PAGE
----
September 7, 2012 (Investorideas.com Mining stocks newswire) Precious metals, as well as other asset markets ended the day higher on Thursday, courtesy of the ECB. The exception was crude oil which turned sharply lower to end under its 200-DMA, and near $94.60, after first touching $97.25 per barrel. Spot market dealings ended at $1,701.30 in gold (+$7.90) and at $32.71 in silver (+$0.44).
The yellow metal then dipped to under the pivotal round figure shortly after electronic trading reopened for business at 6:00PM NY time. As the night wore one, gold touched lows in the upper $1,680s more than undoing the day's gains and silver broke to under the $32 level. Platinum and palladium also enjoyed a buoyant session but it was also clear that they were still being assisted by on-going labor difficulties down in South Africa. The former finished at $1,578 (+$10) and the latter at $643 (+1.00) per ounce.
The "risk-on" inducing after-effects of Thursday's ECB news conference were also credited with the 244-point rise in the Dow, and with the S&P 500 hitting a four-year high. Easing-related sentiments outweighed the lessened odds of a Fed QE next week given the labor market data that came into the markets during the trading day. More on both of these topics follows in detail, below.
The tandem rise in normally counter-trending assets (gold and stocks) was not lost on veteran market observers. Sadly, however, the parallel gain may have been lost on trend-obsessed small retail gold investors. Germany's Commerzbank reports receiving "mixed signals" from the physical gold market. Coin, bar, and jewellery demand by the global retail public is muted at best, while holdings in ETFs are swelling courtesy of hedge funds and spec players with large wallets. The dichotomy prompted one long-time bullion dealer to quip: "Ah, gold; suddenly, the darling investment of the one percent!"
This morning's opening in New York brought with it some additional modest selling by participants ahead of the US Labor Department's August jobs data. The complex lost value despite a notable dip in the US dollar, a 2% gain in copper, and a two-thirds percent advance in crude oil. Spot gold started the final session of this short week at $1,696 and change, while silver was off by 1.1% at $32.35 per ounce. Platinum declined only $1 to the $1,577 mark while palladium was unchanged at $643 the ounce.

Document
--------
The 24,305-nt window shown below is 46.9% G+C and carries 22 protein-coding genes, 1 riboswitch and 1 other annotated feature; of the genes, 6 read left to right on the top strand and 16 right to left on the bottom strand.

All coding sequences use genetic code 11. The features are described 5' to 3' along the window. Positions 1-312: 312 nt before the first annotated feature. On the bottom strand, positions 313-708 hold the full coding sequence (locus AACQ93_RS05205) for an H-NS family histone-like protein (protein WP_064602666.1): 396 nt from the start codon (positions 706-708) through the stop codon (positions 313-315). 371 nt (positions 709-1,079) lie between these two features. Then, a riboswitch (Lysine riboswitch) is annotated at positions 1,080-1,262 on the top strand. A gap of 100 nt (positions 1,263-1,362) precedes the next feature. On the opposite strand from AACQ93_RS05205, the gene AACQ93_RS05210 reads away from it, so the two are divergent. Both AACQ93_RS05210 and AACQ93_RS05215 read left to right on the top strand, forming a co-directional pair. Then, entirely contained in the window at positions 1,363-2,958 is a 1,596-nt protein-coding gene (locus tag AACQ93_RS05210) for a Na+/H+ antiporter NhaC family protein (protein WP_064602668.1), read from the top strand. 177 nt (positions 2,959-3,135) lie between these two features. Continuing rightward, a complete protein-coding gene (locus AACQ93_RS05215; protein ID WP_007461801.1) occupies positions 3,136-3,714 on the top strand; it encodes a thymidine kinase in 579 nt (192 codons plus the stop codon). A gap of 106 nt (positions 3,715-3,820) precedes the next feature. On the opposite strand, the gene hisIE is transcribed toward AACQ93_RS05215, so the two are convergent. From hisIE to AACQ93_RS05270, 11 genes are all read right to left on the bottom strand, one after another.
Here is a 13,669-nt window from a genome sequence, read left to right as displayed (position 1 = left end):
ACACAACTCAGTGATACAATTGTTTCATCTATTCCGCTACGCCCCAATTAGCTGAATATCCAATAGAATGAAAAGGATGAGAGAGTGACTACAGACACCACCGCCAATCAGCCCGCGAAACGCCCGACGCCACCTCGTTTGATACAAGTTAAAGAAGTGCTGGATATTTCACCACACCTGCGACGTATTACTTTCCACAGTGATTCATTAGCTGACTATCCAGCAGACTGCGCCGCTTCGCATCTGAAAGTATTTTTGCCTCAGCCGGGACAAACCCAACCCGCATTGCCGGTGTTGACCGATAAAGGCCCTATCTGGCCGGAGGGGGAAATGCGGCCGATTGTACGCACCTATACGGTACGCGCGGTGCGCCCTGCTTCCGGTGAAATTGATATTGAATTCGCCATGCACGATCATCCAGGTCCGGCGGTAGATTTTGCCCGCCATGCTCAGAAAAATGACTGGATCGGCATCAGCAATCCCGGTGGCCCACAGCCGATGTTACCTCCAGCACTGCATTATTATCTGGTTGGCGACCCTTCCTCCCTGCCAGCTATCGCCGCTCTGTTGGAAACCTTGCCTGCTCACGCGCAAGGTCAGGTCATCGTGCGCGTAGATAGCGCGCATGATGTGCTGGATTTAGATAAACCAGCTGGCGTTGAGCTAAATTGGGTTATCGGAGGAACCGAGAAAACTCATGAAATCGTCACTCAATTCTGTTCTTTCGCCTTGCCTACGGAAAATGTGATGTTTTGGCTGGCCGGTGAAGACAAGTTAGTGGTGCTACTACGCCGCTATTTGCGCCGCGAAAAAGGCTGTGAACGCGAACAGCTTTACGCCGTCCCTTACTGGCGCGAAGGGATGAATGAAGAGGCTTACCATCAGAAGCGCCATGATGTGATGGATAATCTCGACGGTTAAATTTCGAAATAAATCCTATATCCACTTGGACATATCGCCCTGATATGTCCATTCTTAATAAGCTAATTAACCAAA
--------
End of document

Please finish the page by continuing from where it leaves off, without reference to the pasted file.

Well, we now can all add a new acronym to the burgeoning supply of same that relates to the European debt crisis. As of yesterday, get used to frequent mentions of "OMT" (as in: Outright Monetary Transactions) even if the actual "transactions" do not yet appear to be conducted at all. As Mario Draghi introduced the OMT to the media gathered in Frankfurt am Main yesterday afternoon, he made it clear that, albeit this new step is indeed one of the manifestations of that "everything it takes" approach to saving the EMU, his institution only plans to use it if needed.
In other words, "Super Mario" fired a loud salvo straight across the bow of the good ship "Bond Vigilante" and he is hoping that the bang was convincing enough to put the occupants of that ship on notice that the ECB can indeed aim for the middle of it, if certain market developments warrant. The operative words here (and in Mr. Draghi's approach) are "perceptions" and "expectations." You know; the basic fuel for most market moves.
OMT is something "we want to be perceived as a fully effective backstop. We are in a situation where a large part of the euro area is in a bad equilibrium, where you have self-fulfilling expectations that feed upon themselves and generate very adverse scenarios. There is a case for intervening to break these expectations." Say no more, wink, wink, nudge, nudge, knowwhatahmean?
At any rate, the "europhoria" that was supposed to follow Mr. Draghi's press conference was relatively muted despite the fact that the common currency managed to remain above the $1.26 mark for the rest of the day. The euro however, is still trading under its 200-day moving average at $1.285 at this point. Evidently, the trading crowd had to make do without a first batch of OMT being carried out and with the fact that, at the end of the day (make that the beginning of the day), the ECB left key interest rates unchanged (and so did the Bank of England, by the way).
Thus, all this talk of easing that swirled around the markets on Tuesday was met with...inaction on the actual easing front by two of the central banks under the market's watch. The OMT offer by the ECB should not be seen as "stimulus" and certainly not as some "naked money printing exercise" but as merely another attempt at stabilizing bond yields in that difficult regional market. Success however, is never assured. We fear that those looking for massive bond purchases by Mr. Draghi's institution might come to be disappointed not only with what will be the size of them but their (delayed) timing as well.
The previous $263 billion EU bond-buying scheme known as SMP (Securities Market Program), albeit not as "formal" as the "unlimited" OMT plan, has not had the desired result when it came to Italian and/or Spanish bond yields. On top of that, Bundesbank President Jens Weidmann voted against the OMT, which he views as something that approximates central-bank financing of government deficits. One of the perceived reasons as to why the ECB did not also offer an equally hoped-for quarter-point cut yesterday is the fact that 2013 inflation estimates for the eurozone are already clos(er) to the 2% ECB target.